Droplet transmission is, technically, a form of contact transmission, and some infectious agents transmitted by the droplet route also may be transmitted by the direct and indirect contact routes.

...

The maximum distance for droplet transmission is currently unresolved, although pathogens transmitted by the droplet route have not been transmitted through the air over long distances, in contrast to the airborne pathogens discussed below. Historically, the area of defined risk has been a distance of [less than] 3 feet around the patient and is based on epidemiologic and simulated studies of selected infections 103, 104.


CDC Link.



With me so far?

Now the CDC proceeds to say:




Droplet size is another variable under discussion. Droplets traditionally have been defined as being >5 μm in size. Droplet nuclei, particles arising from desiccation of suspended droplets, have been associated with airborne transmission and defined as [less than] 5 μm in size...

Observations of particle dynamics have demonstrated that a range of droplet sizes, including those with diameters of 30μm or greater, can remain suspended in the air. The behavior of droplets and droplet nuclei affect recommendations for preventing transmission. Whereas fine airborne particles containing pathogens that are able to remain infective may transmit infections over long distances, requiring AIIR to prevent its dissemination within a facility; organisms transmitted by the droplet route do not remain infective over long distances, and therefore do not require special air handling and ventilation.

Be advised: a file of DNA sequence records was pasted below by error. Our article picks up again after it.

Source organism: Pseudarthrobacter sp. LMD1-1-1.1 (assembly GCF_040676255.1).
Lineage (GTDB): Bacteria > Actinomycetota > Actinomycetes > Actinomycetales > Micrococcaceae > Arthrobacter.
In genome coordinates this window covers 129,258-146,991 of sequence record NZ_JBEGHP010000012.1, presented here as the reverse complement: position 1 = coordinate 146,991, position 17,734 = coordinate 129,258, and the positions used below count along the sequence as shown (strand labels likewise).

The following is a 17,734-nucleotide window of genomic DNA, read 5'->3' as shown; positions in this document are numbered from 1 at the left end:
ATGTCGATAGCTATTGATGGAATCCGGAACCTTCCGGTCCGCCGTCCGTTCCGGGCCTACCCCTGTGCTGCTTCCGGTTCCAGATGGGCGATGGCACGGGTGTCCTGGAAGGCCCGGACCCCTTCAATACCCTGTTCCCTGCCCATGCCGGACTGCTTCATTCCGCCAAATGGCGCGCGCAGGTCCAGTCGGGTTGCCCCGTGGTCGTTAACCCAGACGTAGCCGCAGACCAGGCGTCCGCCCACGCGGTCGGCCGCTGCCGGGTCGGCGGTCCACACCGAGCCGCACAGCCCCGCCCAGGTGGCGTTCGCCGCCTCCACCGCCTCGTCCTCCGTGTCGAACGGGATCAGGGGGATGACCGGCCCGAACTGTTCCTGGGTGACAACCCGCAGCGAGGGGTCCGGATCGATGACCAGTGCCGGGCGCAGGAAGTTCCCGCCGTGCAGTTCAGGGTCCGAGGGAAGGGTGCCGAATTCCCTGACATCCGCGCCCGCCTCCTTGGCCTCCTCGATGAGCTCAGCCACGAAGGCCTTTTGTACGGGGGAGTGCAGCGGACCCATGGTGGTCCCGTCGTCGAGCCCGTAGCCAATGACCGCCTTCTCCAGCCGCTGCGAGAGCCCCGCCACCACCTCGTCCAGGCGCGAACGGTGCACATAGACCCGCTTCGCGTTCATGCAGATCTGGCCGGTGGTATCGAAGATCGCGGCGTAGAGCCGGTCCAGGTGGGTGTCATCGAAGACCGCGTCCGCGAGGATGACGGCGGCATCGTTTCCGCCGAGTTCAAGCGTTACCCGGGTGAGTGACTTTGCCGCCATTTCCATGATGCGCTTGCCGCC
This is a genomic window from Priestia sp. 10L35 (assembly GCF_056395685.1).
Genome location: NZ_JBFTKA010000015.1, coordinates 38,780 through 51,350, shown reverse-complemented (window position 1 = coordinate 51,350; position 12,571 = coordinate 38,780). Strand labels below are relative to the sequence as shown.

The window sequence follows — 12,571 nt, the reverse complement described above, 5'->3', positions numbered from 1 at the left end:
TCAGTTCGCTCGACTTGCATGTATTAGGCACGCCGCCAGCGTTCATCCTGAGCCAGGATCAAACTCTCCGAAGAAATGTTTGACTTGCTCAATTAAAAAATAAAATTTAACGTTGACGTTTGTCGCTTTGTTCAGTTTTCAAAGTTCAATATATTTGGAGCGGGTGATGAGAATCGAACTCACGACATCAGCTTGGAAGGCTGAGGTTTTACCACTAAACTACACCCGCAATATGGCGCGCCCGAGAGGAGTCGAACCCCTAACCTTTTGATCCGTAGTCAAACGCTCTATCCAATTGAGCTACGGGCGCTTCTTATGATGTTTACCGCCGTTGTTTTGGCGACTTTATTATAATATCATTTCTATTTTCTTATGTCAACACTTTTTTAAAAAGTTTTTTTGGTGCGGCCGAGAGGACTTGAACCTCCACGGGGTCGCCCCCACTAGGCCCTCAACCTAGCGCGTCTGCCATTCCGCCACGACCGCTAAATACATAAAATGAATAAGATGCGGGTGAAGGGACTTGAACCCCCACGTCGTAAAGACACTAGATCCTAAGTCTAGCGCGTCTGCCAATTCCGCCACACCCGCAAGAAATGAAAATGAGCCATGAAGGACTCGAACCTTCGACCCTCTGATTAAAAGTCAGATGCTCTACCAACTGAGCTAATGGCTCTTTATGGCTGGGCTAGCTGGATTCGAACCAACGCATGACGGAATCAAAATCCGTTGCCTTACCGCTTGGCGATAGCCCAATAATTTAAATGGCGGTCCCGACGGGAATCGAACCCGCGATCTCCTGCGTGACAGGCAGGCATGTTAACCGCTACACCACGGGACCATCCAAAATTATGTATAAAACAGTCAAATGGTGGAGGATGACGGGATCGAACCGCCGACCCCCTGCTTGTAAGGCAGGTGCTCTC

So infectious droplet range is under question. (I'll come back to this.)

The CDC defines airborne transmission as follows:





I.B.3.c. Airborne transmission:

Airborne transmission occurs by dissemination of either airborne droplet nuclei or small particles in the respirable size range containing infectious agents that remain infective over time and distance (e.g., spores of Aspergillus spp, and Mycobacterium tuberculosis).




Note that airborne transmission involves droplets too. So the distinction hinges on infectious droplets under 5 micrometers that remain infective over time and distance.

First, let's cover the distance issue.

In April of this year, a study published in the Journal of Fluid Mechanics, addressed this very issue:


Droplets from coughs and sneezes travel farther than you think